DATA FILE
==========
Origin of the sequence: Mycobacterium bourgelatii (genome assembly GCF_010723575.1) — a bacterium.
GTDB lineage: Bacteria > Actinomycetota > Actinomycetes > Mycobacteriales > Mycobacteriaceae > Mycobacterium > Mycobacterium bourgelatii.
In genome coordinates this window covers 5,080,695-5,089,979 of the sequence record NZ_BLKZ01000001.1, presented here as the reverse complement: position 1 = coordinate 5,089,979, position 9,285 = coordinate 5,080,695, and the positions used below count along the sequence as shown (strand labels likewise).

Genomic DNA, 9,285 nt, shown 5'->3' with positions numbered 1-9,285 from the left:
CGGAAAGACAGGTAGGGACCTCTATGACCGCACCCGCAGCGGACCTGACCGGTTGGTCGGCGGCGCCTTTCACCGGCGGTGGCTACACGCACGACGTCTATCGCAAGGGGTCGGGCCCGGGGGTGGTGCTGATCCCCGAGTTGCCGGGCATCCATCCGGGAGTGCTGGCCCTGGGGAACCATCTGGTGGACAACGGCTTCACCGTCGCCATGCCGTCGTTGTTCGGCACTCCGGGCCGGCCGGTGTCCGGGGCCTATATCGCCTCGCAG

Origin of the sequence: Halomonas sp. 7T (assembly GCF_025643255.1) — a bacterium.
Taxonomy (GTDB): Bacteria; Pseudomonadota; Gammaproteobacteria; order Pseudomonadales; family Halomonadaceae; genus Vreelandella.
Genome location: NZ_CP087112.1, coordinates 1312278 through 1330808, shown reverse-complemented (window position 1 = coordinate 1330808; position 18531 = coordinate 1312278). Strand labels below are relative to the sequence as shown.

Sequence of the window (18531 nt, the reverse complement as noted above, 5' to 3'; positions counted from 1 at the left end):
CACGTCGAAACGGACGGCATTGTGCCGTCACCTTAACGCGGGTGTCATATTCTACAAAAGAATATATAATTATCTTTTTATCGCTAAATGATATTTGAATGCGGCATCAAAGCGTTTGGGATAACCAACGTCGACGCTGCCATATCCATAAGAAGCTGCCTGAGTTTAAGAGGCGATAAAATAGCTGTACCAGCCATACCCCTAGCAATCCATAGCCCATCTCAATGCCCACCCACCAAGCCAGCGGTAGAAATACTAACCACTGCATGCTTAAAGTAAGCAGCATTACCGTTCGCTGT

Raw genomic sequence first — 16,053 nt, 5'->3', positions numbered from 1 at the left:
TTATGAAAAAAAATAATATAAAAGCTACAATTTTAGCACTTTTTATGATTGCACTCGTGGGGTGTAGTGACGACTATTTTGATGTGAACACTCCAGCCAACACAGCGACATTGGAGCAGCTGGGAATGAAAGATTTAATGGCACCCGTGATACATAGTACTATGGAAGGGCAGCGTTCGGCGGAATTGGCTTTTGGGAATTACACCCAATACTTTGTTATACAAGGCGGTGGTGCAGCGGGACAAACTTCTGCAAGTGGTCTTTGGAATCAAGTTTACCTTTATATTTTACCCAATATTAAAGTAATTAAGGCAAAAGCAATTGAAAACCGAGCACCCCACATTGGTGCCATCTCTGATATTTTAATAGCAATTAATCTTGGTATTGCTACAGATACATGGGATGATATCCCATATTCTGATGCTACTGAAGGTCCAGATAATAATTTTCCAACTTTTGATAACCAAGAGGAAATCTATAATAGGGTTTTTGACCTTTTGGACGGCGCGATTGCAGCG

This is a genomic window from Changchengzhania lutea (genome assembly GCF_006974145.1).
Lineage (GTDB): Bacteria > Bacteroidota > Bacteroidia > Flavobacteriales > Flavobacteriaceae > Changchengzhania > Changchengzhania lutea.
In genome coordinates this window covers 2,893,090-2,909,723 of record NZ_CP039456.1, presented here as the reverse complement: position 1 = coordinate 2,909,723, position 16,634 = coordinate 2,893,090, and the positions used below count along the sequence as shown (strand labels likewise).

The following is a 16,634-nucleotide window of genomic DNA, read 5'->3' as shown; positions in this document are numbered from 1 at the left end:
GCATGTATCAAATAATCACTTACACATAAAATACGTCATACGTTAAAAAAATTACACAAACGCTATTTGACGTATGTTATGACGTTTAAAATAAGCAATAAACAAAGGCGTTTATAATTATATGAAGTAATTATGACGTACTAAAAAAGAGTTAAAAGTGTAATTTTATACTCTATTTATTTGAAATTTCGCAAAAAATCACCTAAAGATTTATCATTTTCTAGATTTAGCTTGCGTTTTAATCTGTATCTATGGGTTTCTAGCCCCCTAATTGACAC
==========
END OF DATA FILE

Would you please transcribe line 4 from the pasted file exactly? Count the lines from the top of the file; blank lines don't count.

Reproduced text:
Genomic DNA, 9,285 nt, shown 5'->3' with positions numbered 1-9,285 from the left: